EPHRATA — Barking and panting are not sounds you normally hear at an Ephrata City Council meeting.
But Wednesday’s meeting wasn’t an ordinary meeting, either, as the council met — in the dog park — to inaugurate the new off-leash dog park on Wednesday.
“Dog parks are not just for dogs,” said Ephrata Parks and Recreation Director Traci Bennett. “Dogs love their people to be with them, so I hope this is super social.”
Bennett said the one-acre, fenced-in park — half reserved for big dogs and half for “small dogs and shy dogs” — took about a year and a half to build, and came about because of a suggestion from a city resident.
It also comes with some non-functioning fire hydrants. The park, which is located just south of the city’s Splash Zone water park at A Street Southeast, came in about $1,500 under the $25,000 that was budgeted, Bennett said. She also worked on Yakima’s off-leash dog park, and said she learned from some of her mistakes with that project.
“Don’t do it less than an acre,” she said. “It’s easier on the turf when they have more room to run.”
And the dogs came, with their owners, to run and catch and spend a little time outdoors on the hottest day of the year so far.
“I came here from Colorado, where we have a bunch of dog parks,” said Brian Dubois, whose dog Nala was playing catch with some neighbor girls. “It’s nice to have a place here instead of having to go to Moses Lake.”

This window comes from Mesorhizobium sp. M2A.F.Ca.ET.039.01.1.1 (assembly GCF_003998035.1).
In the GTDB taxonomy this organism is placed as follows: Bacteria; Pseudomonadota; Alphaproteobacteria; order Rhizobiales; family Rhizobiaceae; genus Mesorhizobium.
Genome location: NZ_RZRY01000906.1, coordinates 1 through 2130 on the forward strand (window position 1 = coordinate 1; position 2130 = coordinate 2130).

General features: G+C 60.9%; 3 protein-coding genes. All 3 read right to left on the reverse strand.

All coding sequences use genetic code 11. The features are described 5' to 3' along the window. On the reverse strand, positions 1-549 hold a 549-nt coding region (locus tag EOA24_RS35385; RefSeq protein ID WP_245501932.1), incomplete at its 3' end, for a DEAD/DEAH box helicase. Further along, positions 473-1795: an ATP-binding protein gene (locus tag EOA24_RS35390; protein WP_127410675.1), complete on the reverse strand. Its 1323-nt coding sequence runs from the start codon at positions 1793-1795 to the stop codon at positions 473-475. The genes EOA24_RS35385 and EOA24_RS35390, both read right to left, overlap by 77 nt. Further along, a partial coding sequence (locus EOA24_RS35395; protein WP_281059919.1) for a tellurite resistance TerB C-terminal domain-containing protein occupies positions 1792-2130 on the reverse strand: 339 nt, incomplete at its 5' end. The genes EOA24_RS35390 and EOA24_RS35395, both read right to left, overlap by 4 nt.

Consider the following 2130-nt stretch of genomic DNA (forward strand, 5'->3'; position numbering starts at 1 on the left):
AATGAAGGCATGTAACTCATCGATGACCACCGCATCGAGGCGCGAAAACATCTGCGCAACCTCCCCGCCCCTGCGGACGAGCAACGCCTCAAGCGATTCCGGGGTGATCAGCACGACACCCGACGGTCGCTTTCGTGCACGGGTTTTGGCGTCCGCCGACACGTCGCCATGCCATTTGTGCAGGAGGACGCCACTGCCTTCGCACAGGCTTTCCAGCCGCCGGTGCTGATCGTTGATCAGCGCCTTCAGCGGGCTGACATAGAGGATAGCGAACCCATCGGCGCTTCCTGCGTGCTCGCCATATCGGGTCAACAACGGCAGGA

After the city council meeting, which lasted all of 10 minutes, City Administrator Wes Crago said he was pleased with the new park.
“It’s great. It’s low maintenance, high popularity, and it was inexpensive to build. A combination of all the things I love,” he said.
While the dog park is now open, Crago said it’s still not quite finished. The park needs more signs, more shade, more water, and even some agility runs.
“We’ve been looking at other dog parks,” he said.
One patron, the owner of a pit bull named Chloe and a pit bull mix named Whiskey, said this was a safer place than the fields on the Port of Ephrata, where her dogs would often tear off after rabbits or even once came nose-to-nose with a coyote.
“I’m so grateful we’ve got this going,” she said. “We’re going to use this as much as we can.”
Charles H. Featherstone can be reached at email@example.com.